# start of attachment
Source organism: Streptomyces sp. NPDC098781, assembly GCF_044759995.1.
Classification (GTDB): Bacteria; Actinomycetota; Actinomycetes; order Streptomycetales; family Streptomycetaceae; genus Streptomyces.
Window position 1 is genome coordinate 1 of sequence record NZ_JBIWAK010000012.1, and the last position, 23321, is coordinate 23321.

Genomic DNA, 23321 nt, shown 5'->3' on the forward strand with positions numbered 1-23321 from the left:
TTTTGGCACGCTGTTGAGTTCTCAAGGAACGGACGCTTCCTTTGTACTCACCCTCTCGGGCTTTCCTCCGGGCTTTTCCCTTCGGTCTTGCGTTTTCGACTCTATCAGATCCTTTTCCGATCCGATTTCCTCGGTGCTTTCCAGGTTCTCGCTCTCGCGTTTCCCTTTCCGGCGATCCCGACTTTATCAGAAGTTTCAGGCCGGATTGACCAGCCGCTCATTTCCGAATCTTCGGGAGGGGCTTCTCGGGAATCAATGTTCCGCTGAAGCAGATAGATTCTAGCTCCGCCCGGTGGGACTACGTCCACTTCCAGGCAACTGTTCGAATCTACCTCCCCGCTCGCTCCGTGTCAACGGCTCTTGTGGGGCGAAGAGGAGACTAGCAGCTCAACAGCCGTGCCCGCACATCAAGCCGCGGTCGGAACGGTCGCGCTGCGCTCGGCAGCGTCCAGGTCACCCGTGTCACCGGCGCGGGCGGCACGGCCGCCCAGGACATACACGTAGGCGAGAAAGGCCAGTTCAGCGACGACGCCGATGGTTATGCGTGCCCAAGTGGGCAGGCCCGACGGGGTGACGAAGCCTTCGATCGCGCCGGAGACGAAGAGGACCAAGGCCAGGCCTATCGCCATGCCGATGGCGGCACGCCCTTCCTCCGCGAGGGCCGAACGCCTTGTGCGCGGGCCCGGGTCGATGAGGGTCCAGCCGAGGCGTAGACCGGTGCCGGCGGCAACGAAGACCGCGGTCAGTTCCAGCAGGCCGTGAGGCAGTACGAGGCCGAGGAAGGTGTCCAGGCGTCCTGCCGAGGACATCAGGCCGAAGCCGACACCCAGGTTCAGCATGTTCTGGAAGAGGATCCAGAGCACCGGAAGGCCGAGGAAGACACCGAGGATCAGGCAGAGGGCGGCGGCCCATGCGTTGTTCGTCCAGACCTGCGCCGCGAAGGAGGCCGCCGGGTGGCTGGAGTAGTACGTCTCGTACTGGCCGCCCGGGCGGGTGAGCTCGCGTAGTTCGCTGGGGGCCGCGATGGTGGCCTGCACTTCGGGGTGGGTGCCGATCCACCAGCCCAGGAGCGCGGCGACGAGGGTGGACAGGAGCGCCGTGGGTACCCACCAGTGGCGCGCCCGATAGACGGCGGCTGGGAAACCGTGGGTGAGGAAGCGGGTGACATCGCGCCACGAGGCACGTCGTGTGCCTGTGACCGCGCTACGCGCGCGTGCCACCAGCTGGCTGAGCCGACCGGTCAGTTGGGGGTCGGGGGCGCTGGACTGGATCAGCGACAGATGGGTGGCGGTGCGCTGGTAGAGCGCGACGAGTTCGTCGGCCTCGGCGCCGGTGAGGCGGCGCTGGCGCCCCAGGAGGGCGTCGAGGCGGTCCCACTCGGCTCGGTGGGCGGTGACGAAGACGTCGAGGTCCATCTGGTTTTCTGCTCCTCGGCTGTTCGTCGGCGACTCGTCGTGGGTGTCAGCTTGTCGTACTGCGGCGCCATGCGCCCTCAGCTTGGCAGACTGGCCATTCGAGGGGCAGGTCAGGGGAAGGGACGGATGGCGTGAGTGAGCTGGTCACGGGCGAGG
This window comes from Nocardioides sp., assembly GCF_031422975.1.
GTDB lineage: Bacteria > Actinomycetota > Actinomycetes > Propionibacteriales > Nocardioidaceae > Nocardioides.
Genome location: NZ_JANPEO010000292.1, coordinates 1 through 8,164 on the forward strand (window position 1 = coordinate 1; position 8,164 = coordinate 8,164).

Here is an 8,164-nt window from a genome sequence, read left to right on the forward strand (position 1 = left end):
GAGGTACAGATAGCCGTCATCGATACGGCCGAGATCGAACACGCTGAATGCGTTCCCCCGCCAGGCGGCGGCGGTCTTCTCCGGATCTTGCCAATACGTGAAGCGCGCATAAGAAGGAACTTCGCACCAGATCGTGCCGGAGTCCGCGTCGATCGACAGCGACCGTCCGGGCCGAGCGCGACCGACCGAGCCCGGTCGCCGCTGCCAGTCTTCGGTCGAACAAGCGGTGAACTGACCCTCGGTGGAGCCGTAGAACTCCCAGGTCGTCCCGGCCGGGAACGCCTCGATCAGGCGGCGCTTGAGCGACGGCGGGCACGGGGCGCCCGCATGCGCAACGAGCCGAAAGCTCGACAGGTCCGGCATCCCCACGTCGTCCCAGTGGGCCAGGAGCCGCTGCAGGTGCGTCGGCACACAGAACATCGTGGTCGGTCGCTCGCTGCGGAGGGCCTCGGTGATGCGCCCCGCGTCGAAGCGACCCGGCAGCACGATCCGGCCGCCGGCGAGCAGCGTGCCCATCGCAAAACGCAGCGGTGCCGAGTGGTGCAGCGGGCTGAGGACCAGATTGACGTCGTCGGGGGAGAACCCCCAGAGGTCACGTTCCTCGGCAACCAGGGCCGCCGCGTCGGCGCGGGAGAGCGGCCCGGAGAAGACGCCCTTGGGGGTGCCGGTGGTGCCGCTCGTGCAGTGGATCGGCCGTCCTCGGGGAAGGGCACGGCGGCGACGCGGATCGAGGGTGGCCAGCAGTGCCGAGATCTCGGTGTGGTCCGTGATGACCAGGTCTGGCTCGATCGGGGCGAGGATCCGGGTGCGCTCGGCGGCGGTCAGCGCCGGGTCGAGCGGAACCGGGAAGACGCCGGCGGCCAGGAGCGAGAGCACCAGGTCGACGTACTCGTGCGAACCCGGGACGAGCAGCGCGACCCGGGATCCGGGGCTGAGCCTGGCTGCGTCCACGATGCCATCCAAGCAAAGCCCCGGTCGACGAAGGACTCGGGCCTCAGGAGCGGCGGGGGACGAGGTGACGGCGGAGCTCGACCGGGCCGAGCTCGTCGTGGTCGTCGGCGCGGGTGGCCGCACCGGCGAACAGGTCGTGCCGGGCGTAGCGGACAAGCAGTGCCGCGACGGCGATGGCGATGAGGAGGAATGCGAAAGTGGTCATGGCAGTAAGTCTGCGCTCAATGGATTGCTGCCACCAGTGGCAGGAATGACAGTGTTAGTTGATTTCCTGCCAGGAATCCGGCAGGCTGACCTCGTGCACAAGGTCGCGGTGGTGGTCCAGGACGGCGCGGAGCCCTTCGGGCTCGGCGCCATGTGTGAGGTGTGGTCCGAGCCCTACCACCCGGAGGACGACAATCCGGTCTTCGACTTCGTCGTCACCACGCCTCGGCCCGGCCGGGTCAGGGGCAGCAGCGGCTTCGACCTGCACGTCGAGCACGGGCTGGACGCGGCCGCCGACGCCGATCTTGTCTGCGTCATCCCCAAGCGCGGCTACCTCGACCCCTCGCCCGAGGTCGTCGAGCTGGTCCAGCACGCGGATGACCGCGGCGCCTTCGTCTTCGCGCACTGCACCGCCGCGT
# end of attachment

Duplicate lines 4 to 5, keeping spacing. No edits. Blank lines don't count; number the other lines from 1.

Genomic DNA, 23321 nt, shown 5'->3' on the forward strand with positions numbered 1-23321 from the left:
TTTTGGCACGCTGTTGAGTTCTCAAGGAACGGACGCTTCCTTTGTACTCACCCTCTCGGGCTTTCCTCCGGGCTTTTCCCTTCGGTCTTGCGTTTTCGACTCTATCAGATCCTTTTCCGATCCGATTTCCTCGGTGCTTTCCAGGTTCTCGCTCTCGCGTTTCCCTTTCCGGCGATCCCGACTTTATCAGAAGTTTCAGGCCGGATTGACCAGCCGCTCATTTCCGAATCTTCGGGAGGGGCTTCTCGGGAATCAATGTTCCGCTGAAGCAGATAGATTCTAGCTCCGCCCGGTGGGACTACGTCCACTTCCAGGCAACTGTTCGAATCTACCTCCCCGCTCGCTCCGTGTCAACGGCTCTTGTGGGGCGAAGAGGAGACTAGCAGCTCAACAGCCGTGCCCGCACATCAAGCCGCGGTCGGAACGGTCGCGCTGCGCTCGGCAGCGTCCAGGTCACCCGTGTCACCGGCGCGGGCGGCACGGCCGCCCAGGACATACACGTAGGCGAGAAAGGCCAGTTCAGCGACGACGCCGATGGTTATGCGTGCCCAAGTGGGCAGGCCCGACGGGGTGACGAAGCCTTCGATCGCGCCGGAGACGAAGAGGACCAAGGCCAGGCCTATCGCCATGCCGATGGCGGCACGCCCTTCCTCCGCGAGGGCCGAACGCCTTGTGCGCGGGCCCGGGTCGATGAGGGTCCAGCCGAGGCGTAGACCGGTGCCGGCGGCAACGAAGACCGCGGTCAGTTCCAGCAGGCCGTGAGGCAGTACGAGGCCGAGGAAGGTGTCCAGGCGTCCTGCCGAGGACATCAGGCCGAAGCCGACACCCAGGTTCAGCATGTTCTGGAAGAGGATCCAGAGCACCGGAAGGCCGAGGAAGACACCGAGGATCAGGCAGAGGGCGGCGGCCCATGCGTTGTTCGTCCAGACCTGCGCCGCGAAGGAGGCCGCCGGGTGGCTGGAGTAGTACGTCTCGTACTGGCCGCCCGGGCGGGTGAGCTCGCGTAGTTCGCTGGGGGCCGCGATGGTGGCCTGCACTTCGGGGTGGGTGCCGATCCACCAGCCCAGGAGCGCGGCGACGAGGGTGGACAGGAGCGCCGTGGGTACCCACCAGTGGCGCGCCCGATAGACGGCGGCTGGGAAACCGTGGGTGAGGAAGCGGGTGACATCGCGCCACGAGGCACGTCGTGTGCCTGTGACCGCGCTACGCGCGCGTGCCACCAGCTGGCTGAGCCGACCGGTCAGTTGGGGGTCGGGGGCGCTGGACTGGATCAGCGACAGATGGGTGGCGGTGCGCTGGTAGAGCGCGACGAGTTCGTCGGCCTCGGCGCCGGTGAGGCGGCGCTGGCGCCCCAGGAGGGCGTCGAGGCGGTCCCACTCGGCTCGGTGGGCGGTGACGAAGACGTCGAGGTCCATCTGGTTTTCTGCTCCTCGGCTGTTCGTCGGCGACTCGTCGTGGGTGTCAGCTTGTCGTACTGCGGCGCCATGCGCCCTCAGCTTGGCAGACTGGCCATTCGAGGGGCAGGTCAGGGGAAGGGACGGATGGCGTGAGTGAGCTGGTCACGGGCGAGG